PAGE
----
Doesn’t the idea of being able to sell your house at the click of a button sound nice? We’re all busy, running around trying to juggle the different areas of our lives. Work, kids, partner, friends, exercise, hobbies – the list goes on and on!
If you’re anything like me, I love the idea of moving to a new house, but the thought of going through the process of selling my current home brings me out in cold sweats! Estate agents, endless viewings, negotiations, the unknown of whether it will all happen or not; there has to be an easier way, surely?
Online estate agents
The internet became a big deal in the property market at the turn of the millennium, with the launch of Rightmove. Prospective buyers could search for properties listed with a number of different agents on one site, and do so from anywhere in the world. Other sites like Zoopla and OnTheMarket soon followed.
Estate agents responded by improving their online presence and investing in website functionality and search capability.
Then came the dawn of online-only estate agencies.
Online estate agents entered the property market to great fanfare in the 2010s, promising to revolutionize the industry. Claiming to be able to do the job of selling houses cheaper and more quickly than their traditional counterparts, homeowners watched in anticipation to see what would happen.
Sadly, that revolution never really materialized. Whilst greater online presence and investment have benefitted potential buyers (virtual viewings became particularly popular during national Covid-19 lockdowns), online estate agents have generally received mixed feedback from both buyers and sellers.
Ultimately, few buyers would be willing to purchase a property without seeing it in person, so although it’s now possible to list your property online, and even offer online virtual tours, once potential buyers are interested in a property, the actual process of selling the property will be the same as selling via a traditional high street estate agent.
Online property auctions
Billed as a more modern way to auction your property, online property auctions are a relatively new concept. Usually run by estate agents rather than auction houses, your property will be listed online with a counter that indicates how long interested parties have left to bid.
Potential buyers will be given access to a home information pack containing paperwork such as the title plan and register, property questionnaire, fixtures and fittings list, and local authority search results. Potential buyers should have an independent survey and valuation carried out before bidding on the property, which will obviously come at a cost. Bidders will often also be required to pay a participation fee in order to be able to bid.
At the end of the bidding period, whoever has made the highest bid will win the property. The winning bidder will be required to pay a non-refundable reservation fee straight away, which will usually be at least 2.5% of the purchase price. This fee is on top of the price you have bid for your property but will be taken into consideration when calculating your stamp duty bill, so it should be factored in when considering how much you’re willing to bid for the property. After the end of the bid, the buyer and seller usually have 56 days to exchange and complete. If the seller pulls out of the sale, the buyer is likely to get the reservation fee back. If the buyer pulls out, that reservation fee will be forfeited.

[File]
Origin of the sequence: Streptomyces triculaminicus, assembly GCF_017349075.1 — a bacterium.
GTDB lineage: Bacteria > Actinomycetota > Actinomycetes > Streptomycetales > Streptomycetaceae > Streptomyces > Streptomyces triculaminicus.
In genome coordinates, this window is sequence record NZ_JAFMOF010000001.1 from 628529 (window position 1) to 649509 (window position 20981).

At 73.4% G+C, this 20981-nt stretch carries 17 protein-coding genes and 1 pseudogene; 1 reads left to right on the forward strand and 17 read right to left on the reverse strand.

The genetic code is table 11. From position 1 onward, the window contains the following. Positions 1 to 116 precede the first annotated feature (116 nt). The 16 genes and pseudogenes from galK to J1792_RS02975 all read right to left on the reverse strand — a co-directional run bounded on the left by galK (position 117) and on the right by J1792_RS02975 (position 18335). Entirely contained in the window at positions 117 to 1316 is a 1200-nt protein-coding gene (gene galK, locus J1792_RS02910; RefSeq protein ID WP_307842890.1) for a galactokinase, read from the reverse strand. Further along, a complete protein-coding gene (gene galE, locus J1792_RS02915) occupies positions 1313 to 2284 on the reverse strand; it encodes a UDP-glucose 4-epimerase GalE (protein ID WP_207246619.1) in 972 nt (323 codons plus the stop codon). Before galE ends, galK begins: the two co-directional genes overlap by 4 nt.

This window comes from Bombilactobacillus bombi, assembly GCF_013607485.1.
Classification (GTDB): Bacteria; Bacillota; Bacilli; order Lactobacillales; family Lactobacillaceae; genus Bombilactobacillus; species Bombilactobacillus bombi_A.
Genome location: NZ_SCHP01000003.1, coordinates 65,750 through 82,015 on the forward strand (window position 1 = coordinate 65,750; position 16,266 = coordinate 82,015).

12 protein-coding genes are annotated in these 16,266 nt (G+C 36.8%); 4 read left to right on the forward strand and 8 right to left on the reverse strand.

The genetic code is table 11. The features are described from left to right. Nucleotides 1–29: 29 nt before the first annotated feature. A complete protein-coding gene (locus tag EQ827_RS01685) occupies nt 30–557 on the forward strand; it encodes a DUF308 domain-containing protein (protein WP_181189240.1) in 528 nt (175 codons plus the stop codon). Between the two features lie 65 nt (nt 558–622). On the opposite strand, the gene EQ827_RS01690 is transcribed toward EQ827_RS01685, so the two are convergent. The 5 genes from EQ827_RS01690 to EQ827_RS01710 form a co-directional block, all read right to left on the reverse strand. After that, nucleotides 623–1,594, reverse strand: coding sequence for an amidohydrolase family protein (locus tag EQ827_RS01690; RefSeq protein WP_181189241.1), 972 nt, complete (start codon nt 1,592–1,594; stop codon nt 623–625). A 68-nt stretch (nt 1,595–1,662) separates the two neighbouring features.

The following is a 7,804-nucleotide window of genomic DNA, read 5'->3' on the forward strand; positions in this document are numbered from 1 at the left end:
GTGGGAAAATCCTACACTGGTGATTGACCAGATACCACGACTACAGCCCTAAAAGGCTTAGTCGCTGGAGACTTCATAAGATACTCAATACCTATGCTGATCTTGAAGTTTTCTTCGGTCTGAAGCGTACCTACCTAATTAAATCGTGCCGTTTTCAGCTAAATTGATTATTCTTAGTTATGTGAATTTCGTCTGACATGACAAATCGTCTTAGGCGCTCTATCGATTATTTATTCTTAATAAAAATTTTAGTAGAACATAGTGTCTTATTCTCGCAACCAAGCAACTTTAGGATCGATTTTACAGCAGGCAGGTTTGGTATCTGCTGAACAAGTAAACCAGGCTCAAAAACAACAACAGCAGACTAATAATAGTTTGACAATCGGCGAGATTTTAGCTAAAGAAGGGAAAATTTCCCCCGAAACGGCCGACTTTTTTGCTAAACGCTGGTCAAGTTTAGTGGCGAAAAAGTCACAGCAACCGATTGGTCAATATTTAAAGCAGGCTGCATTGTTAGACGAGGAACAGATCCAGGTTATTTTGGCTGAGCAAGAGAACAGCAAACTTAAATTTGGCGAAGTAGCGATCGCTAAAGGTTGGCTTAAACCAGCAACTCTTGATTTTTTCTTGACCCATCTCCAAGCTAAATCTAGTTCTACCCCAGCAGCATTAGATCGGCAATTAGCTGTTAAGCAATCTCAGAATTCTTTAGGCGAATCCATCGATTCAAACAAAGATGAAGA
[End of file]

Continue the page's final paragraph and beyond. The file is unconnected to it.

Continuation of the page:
Whilst online auctions offer a more transparent buying process, they are not without risk for the buyer, which could have an impact on how many potential buyers will be willing to bid on your property. Buyers are expected to pay out for an independent survey and valuation with no guarantee of their bid being successful. The non-refundable reservation fee, which is paid on top of the purchase price, goes to the estate agent. This means, in effect, the buyer is the one paying the estate agency fee, which may not sit well with some.
Most prospective buyers will want to do an in-person viewing before bidding on the property, so the process won’t be entirely online, but an online property auction does offer a quicker and potentially considerable cheaper alternative for homeowners.
House buying companies
If you’re looking for a sale method with minimal home visits/viewings, a house buying company could offer a good alternative to the open market.
Other than a property valuation, carried out by two independent estate agents, and an RICS property survey, the whole sale process can take place online and on the telephone.
If you’re looking for a quicker house sale, a genuine cash home buying company should be able to purchase your property on a date of your choice, often in as little as a week if required.
Selling your property to a home buying company is guaranteed, so there’s none of the uncertainty that you might experience when selling with an online estate agent or via an online property portal, but they will pay less for your property than you would achieve by selling on the open market.
So, can you really sell your house online? Although there have been lots of developments in how properties are bought and sold, it’s not easy to sell your house completely online. It doesn’t matter how good virtual viewings are, few buyers will be willing to purchase a property without seeing it in person.